Why Did Spicewood Beach Run Dry? Maybe Because Their Water Was For Sale
(Update: We have learned how much water was sold from Spicewood Beach. Read our new reporting here.)
When news first broke last week that the community of Spicewood Beach, about 40 miles outside of Austin, was going to run out of water within days, the blame was placed squarely on the drought by the Lower Colorado River Authority (LCRA). They’re the ones that own and manage the water system, as well as much of the water in Central Texas. “It is all a function of the drought,” LCRA spokesperson Clara Tuma told StateImpact Texas at the time.
But there may be another culprit: Spicewood Beach’s water was for sale, as we reported earlier in the week. Today the LCRA confirmed to StateImpact Texas what residents told us earlier: that over the last year and all the way up until a few weeks ago, water was being sold from the Spicewood Beach water system to contractors and trucked out of the community.
So before water had to be trucked in, it was being trucked out.
The LCRA says that it had authorized two water haulers to purchase and truck out the water. On January 4th, the day the system was moved to Stage 3 water restrictions, they were notified by the LCRA that they could no longer truck water out of Spicewood Beach. “Since then the water levels have fallen substantially,” LCRA’s Tuma says.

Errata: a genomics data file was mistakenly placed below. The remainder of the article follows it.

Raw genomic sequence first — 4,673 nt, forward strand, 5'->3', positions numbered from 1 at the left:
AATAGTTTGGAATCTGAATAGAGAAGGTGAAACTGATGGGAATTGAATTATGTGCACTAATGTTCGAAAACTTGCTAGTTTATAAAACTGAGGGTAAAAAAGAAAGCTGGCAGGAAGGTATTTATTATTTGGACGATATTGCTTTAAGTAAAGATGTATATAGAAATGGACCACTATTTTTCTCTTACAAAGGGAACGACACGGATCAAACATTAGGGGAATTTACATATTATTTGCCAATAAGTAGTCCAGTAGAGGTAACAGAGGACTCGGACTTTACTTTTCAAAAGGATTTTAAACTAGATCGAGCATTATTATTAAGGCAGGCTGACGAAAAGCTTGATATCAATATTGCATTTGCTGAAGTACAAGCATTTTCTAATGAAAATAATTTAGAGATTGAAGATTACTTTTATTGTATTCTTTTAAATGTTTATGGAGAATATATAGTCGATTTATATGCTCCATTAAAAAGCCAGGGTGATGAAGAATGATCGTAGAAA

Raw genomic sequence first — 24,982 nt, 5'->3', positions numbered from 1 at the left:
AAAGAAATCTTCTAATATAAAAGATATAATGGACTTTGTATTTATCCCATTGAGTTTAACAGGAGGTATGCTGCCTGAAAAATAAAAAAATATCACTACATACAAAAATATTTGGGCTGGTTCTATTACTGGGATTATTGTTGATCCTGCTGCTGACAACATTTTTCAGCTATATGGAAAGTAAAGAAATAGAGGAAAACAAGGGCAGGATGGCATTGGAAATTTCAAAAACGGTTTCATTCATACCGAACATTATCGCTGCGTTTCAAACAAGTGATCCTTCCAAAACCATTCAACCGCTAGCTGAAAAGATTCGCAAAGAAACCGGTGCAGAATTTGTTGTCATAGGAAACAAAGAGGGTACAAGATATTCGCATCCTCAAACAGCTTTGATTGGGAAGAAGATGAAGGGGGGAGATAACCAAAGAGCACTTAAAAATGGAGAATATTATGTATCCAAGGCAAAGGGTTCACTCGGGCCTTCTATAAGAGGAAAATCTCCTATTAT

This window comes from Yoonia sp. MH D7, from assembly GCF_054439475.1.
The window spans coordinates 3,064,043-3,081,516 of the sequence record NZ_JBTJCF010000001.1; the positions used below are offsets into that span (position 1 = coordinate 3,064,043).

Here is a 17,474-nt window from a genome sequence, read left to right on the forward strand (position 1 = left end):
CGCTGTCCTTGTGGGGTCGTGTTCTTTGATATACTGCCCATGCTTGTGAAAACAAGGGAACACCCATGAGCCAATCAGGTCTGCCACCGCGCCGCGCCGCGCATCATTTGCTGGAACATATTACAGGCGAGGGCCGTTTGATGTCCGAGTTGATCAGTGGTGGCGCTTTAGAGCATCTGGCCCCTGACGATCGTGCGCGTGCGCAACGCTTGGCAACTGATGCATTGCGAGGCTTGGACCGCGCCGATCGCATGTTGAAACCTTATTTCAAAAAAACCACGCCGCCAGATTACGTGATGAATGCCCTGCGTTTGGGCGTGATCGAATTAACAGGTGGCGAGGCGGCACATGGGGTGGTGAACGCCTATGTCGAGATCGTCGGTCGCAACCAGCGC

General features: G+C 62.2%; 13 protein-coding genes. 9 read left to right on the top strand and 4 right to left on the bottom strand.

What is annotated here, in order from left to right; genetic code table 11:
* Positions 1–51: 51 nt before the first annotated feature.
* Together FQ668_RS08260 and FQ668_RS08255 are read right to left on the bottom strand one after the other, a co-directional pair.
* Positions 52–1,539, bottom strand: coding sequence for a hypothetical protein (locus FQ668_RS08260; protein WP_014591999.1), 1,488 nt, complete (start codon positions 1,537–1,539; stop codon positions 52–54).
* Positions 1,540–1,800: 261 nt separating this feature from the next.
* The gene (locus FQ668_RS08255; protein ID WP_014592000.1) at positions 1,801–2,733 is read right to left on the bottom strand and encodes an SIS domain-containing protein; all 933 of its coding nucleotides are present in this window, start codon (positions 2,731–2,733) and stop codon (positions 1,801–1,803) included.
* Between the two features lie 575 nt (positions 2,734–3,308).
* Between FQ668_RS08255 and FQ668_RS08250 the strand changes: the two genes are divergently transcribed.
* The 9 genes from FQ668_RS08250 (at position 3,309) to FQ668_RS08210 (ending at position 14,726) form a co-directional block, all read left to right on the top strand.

The LCRA says they are looking into what companies were trucking out the water and how much was taken out of the system. The water was used for construction projects and to fill private wells that had gone dry, the LCRA says.
The wells in Spicewood Beach, a community of some 1,100 people, began to fail earlier in the week. Late Monday afternoon, a tanker truck pulled up to a water storage tank in Spicewood Beach and started pumping out 4,000 gallons of water that came from a fire hydrant some ten miles away.
Today the Austin American-Statesman reports that Senator Troy Fraser, a Republican that represents the district of Horseshoe Bay, where Spicewood Beach is located, has delivered “a letter to the LCRA that asks about assertions made by several Spicewood area residents.”
Here are some of the questions in Fraser’s letter, via the Statesman:
How does LCRA monitor water usage and well levels in order to know how much water is available? When did LCRA implement each state of drought restrictions? How were water users notified?
Does or did the LCRA have contracts with water haulers to pump water out of this system for use outside of the service territory?
Are the water rates currently being paid by customers in Spicewood Beach comparable to other water rates in the area? Will Spicewood Beach customers pay additional water rates for the water being trucked into their community?
Read our earlier report on Spicewood Beach running dry here.